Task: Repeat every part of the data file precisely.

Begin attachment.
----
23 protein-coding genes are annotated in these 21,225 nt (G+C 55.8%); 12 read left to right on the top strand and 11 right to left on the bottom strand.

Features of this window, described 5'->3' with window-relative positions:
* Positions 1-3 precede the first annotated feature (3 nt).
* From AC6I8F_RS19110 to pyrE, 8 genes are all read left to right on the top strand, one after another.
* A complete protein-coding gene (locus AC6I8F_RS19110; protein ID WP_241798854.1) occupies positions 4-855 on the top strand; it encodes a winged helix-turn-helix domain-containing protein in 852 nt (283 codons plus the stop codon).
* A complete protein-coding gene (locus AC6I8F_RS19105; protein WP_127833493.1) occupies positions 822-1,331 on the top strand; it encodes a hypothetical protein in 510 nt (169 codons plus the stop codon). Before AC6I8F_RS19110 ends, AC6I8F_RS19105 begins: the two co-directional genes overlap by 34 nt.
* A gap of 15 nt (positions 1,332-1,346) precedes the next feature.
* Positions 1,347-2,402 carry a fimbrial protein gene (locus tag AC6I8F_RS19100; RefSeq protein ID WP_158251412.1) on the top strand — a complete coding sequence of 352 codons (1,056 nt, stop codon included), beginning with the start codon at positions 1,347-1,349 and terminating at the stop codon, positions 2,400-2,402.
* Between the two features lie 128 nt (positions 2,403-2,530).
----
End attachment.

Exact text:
23 protein-coding genes are annotated in these 21,225 nt (G+C 55.8%); 12 read left to right on the top strand and 11 right to left on the bottom strand.

Features of this window, described 5'->3' with window-relative positions:
* Positions 1-3 precede the first annotated feature (3 nt).
* From AC6I8F_RS19110 to pyrE, 8 genes are all read left to right on the top strand, one after another.
* A complete protein-coding gene (locus AC6I8F_RS19110; protein ID WP_241798854.1) occupies positions 4-855 on the top strand; it encodes a winged helix-turn-helix domain-containing protein in 852 nt (283 codons plus the stop codon).
* A complete protein-coding gene (locus AC6I8F_RS19105; protein WP_127833493.1) occupies positions 822-1,331 on the top strand; it encodes a hypothetical protein in 510 nt (169 codons plus the stop codon). Before AC6I8F_RS19110 ends, AC6I8F_RS19105 begins: the two co-directional genes overlap by 34 nt.
* A gap of 15 nt (positions 1,332-1,346) precedes the next feature.
* Positions 1,347-2,402 carry a fimbrial protein gene (locus tag AC6I8F_RS19100; RefSeq protein ID WP_158251412.1) on the top strand — a complete coding sequence of 352 codons (1,056 nt, stop codon included), beginning with the start codon at positions 1,347-1,349 and terminating at the stop codon, positions 2,400-2,402.
* Between the two features lie 128 nt (positions 2,403-2,530).